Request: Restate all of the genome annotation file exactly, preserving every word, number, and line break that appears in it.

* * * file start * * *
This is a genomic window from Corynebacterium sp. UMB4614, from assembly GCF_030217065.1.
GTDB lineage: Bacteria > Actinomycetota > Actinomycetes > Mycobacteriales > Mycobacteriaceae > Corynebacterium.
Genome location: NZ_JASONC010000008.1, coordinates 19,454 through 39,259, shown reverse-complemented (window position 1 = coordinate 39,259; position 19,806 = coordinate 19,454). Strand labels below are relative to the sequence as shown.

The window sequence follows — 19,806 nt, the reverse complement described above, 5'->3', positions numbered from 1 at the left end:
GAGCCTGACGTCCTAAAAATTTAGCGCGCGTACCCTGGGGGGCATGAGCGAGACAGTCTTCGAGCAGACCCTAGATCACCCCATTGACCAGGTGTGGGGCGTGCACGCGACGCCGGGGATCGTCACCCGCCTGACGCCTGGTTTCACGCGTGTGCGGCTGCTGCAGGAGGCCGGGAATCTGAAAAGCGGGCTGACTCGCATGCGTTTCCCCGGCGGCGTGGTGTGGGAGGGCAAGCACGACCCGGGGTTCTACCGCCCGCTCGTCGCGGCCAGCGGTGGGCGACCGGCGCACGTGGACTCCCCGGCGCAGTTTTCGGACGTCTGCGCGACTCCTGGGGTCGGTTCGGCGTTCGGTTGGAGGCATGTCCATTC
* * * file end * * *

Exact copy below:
This is a genomic window from Corynebacterium sp. UMB4614, from assembly GCF_030217065.1.
GTDB lineage: Bacteria > Actinomycetota > Actinomycetes > Mycobacteriales > Mycobacteriaceae > Corynebacterium.
Genome location: NZ_JASONC010000008.1, coordinates 19,454 through 39,259, shown reverse-complemented (window position 1 = coordinate 39,259; position 19,806 = coordinate 19,454). Strand labels below are relative to the sequence as shown.

The window sequence follows — 19,806 nt, the reverse complement described above, 5'->3', positions numbered from 1 at the left end:
GAGCCTGACGTCCTAAAAATTTAGCGCGCGTACCCTGGGGGGCATGAGCGAGACAGTCTTCGAGCAGACCCTAGATCACCCCATTGACCAGGTGTGGGGCGTGCACGCGACGCCGGGGATCGTCACCCGCCTGACGCCTGGTTTCACGCGTGTGCGGCTGCTGCAGGAGGCCGGGAATCTGAAAAGCGGGCTGACTCGCATGCGTTTCCCCGGCGGCGTGGTGTGGGAGGGCAAGCACGACCCGGGGTTCTACCGCCCGCTCGTCGCGGCCAGCGGTGGGCGACCGGCGCACGTGGACTCCCCGGCGCAGTTTTCGGACGTCTGCGCGACTCCTGGGGTCGGTTCGGCGTTCGGTTGGAGGCATGTCCATTC